Performance & Accuracy:
In PreonLab 5.0, it is now possible to make use of 3 particle levels for the fluid phase. This brings PreonLab to the when it comes to optimizing simulations with large numbers of particles. Adaptive particle refinement allows to resolve specific regions with fine particles so that the flow physics can be captured with sufficient accuracy while the rest of the domain requiring less accuracy can be resolved with coarser particles. In vehicle water wading simulations, this is often the case since in most scenarios, the engineer is interested only in some specific regions enclosing the engine compartment or some specific part(s) of the vehicle. Moreover, in such regions, the gaps between the parts might be relatively small necessitating the fluid to be resolved with sufficiently fine particles. An example of using adaptive particle refinement with 3 particle levels is demonstrated below in a vehicle water wading scenario and is compared to the same simulation but using uniformly sized fine fluid particles. As can be seen, results of the two simulations are in a very good match not only visually, but also quantitatively. (Note that particles left to vehicle are clipped in order to make the comparison possible.)
Nr. of fluid particles: 185 million Nr. of fluid particles: 39 million
Fluid particle resolution: 5 mm Fluid particle resolution: 5/10/20 mm
Total simulation time: 70h (on 216 cores) Total simulation time: 26h (on 216 cores)
A comparison of the front (blue) and rear (red) spring deflections between the cases with uniformly sized fluid particles and with refinement (3 particle sizes).
PreonLab 5.0 introduces an optimized pressure solver that converges faster and requires up to 30% less iterations. This improves performance in all cases that perform many pressure solver iterations, which typically happens in applications involving deep water. Depending on the depth of the water, this can accelerate vehicle water wading further.
In real life vehicle water wading scenarios, hundreds of CAD files would be present in the simulation. Moreover, in most cases and based on the specifications of the problem at hand together with the needs of the engineers, tens of various boundary domains/conditions as well as cameras and post-processing sensors could be used in a single simulation setup. (For more details, read our article on post-processing for vehicle water wading in PreonLab .) With the help of the Object Grouping feature introduced in PreonLab 5.0, it is now possible to have a better overview and control over the objects as demonstrated in the video below. Moreover, it drastically improves the usability and the performance of the Connection Editor, as will be discussed later.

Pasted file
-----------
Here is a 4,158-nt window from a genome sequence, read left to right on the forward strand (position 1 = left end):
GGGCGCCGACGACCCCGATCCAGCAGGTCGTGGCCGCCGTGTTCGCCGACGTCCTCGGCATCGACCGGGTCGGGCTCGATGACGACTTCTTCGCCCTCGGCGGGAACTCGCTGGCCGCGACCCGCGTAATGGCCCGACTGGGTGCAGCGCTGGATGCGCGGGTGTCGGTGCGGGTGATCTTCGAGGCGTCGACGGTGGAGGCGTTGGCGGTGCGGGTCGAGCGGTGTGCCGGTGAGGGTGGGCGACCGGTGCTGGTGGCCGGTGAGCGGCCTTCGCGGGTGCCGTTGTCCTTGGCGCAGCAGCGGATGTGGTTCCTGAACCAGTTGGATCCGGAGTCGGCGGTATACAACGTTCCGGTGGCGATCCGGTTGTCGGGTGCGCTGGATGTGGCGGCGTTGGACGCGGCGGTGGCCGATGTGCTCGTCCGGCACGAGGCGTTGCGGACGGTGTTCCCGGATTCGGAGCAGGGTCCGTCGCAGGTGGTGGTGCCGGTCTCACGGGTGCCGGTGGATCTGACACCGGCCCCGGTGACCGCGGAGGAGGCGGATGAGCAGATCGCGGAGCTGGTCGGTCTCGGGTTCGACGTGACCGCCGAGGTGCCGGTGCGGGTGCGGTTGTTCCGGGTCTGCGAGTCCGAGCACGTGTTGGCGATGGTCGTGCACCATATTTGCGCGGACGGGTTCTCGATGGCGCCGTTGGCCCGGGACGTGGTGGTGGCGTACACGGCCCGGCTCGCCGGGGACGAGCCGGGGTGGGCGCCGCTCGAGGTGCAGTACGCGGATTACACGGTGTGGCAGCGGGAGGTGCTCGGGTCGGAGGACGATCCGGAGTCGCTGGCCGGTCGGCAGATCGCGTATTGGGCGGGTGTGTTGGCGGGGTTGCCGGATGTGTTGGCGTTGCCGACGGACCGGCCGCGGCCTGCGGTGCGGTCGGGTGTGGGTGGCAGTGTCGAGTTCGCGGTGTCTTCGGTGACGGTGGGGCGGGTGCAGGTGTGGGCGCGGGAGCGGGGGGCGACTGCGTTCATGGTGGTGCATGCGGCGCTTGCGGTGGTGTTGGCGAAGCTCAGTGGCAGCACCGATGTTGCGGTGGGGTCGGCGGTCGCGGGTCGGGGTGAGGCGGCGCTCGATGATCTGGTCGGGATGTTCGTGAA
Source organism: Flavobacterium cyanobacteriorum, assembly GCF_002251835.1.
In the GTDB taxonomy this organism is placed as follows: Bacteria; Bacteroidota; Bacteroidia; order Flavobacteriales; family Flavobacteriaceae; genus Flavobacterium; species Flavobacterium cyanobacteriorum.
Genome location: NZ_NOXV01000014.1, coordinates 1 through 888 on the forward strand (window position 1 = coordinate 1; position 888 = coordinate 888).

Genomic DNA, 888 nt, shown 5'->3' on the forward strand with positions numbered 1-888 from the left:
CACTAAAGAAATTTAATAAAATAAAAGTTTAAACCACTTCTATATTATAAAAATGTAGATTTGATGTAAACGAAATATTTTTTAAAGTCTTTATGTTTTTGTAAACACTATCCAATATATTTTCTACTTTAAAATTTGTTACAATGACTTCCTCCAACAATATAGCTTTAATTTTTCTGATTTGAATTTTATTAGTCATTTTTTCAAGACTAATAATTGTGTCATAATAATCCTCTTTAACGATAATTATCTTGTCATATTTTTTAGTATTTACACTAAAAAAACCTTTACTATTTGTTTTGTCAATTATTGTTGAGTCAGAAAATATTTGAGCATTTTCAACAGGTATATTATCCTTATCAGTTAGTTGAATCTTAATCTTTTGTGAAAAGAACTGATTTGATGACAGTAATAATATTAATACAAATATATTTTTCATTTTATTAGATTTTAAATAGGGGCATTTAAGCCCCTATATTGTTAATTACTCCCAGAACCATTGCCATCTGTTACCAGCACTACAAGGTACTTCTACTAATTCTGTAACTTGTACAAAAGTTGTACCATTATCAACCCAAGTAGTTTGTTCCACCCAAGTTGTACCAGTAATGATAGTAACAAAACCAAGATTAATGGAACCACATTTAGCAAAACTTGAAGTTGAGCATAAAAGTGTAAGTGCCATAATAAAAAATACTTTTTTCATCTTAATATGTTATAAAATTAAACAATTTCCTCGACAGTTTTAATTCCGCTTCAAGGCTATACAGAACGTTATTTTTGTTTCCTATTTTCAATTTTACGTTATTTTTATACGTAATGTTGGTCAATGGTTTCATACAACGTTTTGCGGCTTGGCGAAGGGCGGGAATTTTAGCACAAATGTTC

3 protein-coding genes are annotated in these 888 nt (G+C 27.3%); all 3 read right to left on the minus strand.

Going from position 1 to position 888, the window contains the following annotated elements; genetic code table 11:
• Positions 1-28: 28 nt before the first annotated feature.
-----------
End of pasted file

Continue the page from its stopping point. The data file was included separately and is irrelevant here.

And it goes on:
In PreonLab, all statistics can be plotted using the Plot Dialog. In addition to the possibility of exporting plot data as CSV files, plots can be exported as images. Now in PreonLab 5.0, it is also possible to seamlessly copy an image out of the Plot Dialog into the clipboard to be directly used in any document or presentation. Moreover, in PreonLab 5.0, having added the search functionality together with grouping the statistics by their corresponding objects and a complete renaming of statistics makes it now much easier to work with the Plot Dialog in vehicle water wading projects which often include tens of sensors and hundreds of statistics to be worked with. The video below demonstrates the ease of working with Plot Dialog for a real-life example of vehicle water wading simulation.
In PreonLab, a connection establishes a relation between two objects. The user has control over the connections between all objects existing in a scene through the Connection Editor. When it comes to working with a huge number of objects in the Connection Editor, which is often the case in vehicle water wading simulations, it has now become not only much faster but also much easier. The newly introduced Object Grouping is very well realized in the Connection Editor resulting in a major impact on usability as well as performance. Furthermore, filtering connection types has also become more intuitive, which enables the user to focus more easily on the objects of interest and their connections when working with the Connection Editor. The video below shows an example workflow in Connection Editor for an actual vehicle water wading project.
One further step in improving the usability in PreonLab 5.0, is the introduction of the Connect sensor right-click action. With the help of this feature, the user can simply choose the solid of interest in the GUI and connect sensors to it in a fraction of a minute as shown below. All connections previously needed to be manually set in the connection editor with this regard are taken care of automatically.